Book Review: Honorable Treachery: A History of U. S. Intelligence, Espionage, and Covert Action from the American Revolution to the CIA by G. J. A. O’Toole
Encyclopedic but mind-numbing. To cover the topic O’Toole set out for himself necessarily demands an encyclopedic effort. On a technical level he succeeds.
“We find by fatal experience, the Congress consists of too many members to keep secrets.” John Jay, 1790
Reads like a history book, footnotes and all. Too many biographical personal details about the people and too little about what they did. Published in 1991.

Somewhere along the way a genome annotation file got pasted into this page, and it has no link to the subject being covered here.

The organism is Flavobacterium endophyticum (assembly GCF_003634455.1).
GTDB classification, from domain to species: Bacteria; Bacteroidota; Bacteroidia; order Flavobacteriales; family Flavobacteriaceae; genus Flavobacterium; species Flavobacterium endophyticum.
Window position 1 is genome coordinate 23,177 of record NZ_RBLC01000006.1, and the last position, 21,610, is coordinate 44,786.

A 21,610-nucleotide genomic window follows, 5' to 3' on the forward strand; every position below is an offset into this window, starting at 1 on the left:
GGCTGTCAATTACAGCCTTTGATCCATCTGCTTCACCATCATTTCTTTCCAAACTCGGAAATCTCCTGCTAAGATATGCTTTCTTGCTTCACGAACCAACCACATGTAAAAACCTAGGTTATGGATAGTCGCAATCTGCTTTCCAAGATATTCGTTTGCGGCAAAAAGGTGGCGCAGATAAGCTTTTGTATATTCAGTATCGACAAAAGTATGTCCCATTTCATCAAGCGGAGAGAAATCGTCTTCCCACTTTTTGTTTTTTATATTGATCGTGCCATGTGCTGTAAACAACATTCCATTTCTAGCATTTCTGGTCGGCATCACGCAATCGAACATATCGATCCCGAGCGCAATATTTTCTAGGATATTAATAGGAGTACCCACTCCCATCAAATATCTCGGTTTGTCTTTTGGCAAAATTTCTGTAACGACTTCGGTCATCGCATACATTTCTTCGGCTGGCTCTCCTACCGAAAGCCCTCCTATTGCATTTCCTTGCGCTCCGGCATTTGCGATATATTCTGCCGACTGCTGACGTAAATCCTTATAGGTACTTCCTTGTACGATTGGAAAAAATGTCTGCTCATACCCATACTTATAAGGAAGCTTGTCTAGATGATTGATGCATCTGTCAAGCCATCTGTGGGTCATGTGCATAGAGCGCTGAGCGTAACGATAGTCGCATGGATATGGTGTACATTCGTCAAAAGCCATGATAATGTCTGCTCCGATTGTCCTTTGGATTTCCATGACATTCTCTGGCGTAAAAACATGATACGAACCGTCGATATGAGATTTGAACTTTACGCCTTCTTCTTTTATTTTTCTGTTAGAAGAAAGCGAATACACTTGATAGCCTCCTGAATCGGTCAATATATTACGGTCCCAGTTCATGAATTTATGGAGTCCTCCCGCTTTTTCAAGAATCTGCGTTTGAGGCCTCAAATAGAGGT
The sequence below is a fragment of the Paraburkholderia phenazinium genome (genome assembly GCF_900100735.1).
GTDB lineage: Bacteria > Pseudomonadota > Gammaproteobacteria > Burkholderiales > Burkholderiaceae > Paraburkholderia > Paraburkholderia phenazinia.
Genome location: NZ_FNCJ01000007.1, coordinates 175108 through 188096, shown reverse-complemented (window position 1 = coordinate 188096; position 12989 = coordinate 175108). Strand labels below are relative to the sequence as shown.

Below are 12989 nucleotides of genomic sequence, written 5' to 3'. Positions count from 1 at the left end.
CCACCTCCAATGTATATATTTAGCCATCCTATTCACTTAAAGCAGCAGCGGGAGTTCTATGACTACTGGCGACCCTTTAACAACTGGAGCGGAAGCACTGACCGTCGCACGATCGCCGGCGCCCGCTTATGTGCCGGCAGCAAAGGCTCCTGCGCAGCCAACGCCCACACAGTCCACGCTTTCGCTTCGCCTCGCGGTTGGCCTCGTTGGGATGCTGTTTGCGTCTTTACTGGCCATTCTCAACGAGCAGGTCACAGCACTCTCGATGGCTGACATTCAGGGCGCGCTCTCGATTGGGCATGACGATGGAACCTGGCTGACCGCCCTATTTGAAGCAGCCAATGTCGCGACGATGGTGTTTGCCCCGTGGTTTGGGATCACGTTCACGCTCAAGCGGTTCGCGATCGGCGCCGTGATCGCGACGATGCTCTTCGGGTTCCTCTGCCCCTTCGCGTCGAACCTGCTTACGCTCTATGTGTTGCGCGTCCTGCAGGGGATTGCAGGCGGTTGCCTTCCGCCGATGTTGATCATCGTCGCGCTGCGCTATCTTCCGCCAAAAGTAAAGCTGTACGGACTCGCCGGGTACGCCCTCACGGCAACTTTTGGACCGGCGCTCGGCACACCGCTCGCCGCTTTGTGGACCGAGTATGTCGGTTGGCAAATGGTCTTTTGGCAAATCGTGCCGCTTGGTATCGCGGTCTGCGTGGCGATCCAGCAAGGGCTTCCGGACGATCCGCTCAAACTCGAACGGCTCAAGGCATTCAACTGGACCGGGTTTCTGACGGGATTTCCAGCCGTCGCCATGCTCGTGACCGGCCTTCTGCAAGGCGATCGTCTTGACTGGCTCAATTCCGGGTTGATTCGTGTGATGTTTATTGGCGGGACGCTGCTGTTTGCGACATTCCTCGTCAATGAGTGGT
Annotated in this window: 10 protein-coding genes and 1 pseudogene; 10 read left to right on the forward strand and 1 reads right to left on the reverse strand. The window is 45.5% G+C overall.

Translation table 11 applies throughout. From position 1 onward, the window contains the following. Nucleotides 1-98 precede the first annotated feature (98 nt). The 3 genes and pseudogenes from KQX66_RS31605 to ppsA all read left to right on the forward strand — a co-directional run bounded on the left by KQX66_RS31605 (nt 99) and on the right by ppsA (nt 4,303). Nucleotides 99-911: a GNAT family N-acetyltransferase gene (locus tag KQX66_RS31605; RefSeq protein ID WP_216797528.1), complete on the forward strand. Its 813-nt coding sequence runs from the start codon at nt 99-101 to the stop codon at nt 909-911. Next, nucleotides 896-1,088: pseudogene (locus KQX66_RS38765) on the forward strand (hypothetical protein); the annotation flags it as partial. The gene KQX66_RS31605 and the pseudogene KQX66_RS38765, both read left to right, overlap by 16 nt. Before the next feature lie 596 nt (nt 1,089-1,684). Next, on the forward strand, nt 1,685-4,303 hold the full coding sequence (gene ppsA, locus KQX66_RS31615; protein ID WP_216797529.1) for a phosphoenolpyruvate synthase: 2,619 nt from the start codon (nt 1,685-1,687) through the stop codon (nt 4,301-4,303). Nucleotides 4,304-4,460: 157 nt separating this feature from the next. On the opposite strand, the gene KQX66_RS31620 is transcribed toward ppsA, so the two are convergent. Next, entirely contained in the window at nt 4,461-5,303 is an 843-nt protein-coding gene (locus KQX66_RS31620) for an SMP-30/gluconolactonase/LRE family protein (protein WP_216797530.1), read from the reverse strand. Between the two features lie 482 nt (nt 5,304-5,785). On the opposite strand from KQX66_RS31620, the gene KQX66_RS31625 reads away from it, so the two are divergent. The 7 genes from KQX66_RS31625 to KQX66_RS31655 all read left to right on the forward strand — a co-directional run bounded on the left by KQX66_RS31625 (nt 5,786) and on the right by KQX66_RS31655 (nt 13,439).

“We failed to anticipate Pearl Harbor not for want of relevant materials, but because of a plethora of irrelevant ones.” “The president’s chief intelligence office, the one person in the government responsible for national intelligence, had not even been told of Continue reading